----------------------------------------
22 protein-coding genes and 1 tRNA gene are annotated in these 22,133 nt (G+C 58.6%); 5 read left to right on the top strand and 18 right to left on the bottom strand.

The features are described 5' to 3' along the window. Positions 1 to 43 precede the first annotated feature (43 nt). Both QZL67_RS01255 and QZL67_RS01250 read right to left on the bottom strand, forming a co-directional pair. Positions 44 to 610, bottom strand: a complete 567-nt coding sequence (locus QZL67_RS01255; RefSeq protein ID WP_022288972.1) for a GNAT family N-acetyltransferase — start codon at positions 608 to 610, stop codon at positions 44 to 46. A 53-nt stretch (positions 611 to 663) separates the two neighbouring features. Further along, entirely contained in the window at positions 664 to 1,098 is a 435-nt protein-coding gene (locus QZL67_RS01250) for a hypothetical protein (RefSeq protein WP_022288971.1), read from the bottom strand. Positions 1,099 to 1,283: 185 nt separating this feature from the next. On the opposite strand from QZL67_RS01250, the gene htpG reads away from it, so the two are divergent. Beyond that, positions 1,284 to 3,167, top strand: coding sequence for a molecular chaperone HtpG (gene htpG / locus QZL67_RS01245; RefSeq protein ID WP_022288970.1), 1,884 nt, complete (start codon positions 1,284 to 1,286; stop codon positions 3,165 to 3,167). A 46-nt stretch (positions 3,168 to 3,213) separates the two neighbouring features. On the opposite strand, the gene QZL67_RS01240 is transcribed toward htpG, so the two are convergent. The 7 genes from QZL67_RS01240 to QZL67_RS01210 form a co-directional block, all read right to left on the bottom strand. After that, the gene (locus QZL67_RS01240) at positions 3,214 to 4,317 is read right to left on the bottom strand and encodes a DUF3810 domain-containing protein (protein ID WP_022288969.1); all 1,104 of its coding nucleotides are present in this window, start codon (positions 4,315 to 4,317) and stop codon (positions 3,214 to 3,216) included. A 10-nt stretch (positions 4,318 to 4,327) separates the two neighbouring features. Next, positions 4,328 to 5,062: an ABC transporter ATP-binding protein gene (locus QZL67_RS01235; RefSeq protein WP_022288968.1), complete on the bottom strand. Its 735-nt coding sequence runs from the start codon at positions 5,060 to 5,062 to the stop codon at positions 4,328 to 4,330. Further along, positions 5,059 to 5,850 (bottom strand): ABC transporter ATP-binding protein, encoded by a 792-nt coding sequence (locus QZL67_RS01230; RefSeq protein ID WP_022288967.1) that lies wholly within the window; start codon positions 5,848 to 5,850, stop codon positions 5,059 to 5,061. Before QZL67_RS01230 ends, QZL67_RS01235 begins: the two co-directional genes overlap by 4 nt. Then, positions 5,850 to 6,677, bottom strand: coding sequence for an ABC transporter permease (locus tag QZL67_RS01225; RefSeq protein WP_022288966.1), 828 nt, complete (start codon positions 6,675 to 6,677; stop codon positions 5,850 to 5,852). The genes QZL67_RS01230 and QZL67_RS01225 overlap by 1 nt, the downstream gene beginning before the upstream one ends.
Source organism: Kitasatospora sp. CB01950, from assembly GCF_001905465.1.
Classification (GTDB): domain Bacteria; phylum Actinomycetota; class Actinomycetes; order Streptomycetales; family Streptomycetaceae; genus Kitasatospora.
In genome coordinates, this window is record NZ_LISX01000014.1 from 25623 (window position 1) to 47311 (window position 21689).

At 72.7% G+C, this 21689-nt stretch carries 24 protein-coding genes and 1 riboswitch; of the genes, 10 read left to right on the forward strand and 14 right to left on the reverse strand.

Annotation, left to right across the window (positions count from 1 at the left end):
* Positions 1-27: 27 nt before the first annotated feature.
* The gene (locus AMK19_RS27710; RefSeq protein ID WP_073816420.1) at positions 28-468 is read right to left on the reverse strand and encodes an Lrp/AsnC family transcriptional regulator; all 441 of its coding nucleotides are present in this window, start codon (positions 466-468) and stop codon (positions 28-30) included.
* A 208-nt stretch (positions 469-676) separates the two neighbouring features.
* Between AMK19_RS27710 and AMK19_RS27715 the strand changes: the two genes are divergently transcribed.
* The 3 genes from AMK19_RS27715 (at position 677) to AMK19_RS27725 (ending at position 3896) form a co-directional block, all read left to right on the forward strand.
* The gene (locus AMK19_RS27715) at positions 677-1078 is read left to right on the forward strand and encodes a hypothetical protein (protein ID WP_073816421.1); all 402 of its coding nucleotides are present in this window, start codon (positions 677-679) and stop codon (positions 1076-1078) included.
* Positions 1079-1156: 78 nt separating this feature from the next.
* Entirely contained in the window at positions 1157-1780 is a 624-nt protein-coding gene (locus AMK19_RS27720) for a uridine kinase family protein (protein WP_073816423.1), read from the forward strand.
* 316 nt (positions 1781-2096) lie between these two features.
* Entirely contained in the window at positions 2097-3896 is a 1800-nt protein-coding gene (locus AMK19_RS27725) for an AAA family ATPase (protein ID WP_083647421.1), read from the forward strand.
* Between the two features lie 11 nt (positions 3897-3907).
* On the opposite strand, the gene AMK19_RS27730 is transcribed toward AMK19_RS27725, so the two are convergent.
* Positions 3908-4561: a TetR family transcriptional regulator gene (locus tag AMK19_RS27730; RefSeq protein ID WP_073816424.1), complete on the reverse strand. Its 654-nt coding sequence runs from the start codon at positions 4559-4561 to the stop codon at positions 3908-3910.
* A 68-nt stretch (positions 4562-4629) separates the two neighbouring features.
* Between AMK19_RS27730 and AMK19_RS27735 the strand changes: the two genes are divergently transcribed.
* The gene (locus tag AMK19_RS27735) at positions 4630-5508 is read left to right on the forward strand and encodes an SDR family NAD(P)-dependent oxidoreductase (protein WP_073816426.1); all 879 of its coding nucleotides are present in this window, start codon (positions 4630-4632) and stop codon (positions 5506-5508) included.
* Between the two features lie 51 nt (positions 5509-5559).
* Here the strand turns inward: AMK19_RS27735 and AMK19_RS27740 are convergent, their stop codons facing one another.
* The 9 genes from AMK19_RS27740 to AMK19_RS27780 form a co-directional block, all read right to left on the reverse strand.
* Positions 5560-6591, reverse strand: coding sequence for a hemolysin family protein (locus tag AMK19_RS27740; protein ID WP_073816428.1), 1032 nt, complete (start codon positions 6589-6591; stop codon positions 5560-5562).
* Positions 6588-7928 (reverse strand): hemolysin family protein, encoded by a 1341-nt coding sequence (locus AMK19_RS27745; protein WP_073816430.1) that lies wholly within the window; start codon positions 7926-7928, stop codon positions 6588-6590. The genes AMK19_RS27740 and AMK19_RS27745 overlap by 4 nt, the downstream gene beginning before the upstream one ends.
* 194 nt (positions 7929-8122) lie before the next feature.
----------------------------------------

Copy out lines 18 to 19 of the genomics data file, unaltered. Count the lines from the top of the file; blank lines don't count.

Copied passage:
* Between the two features lie 11 nt (positions 3897-3907).
* On the opposite strand, the gene AMK19_RS27730 is transcribed toward AMK19_RS27725, so the two are convergent.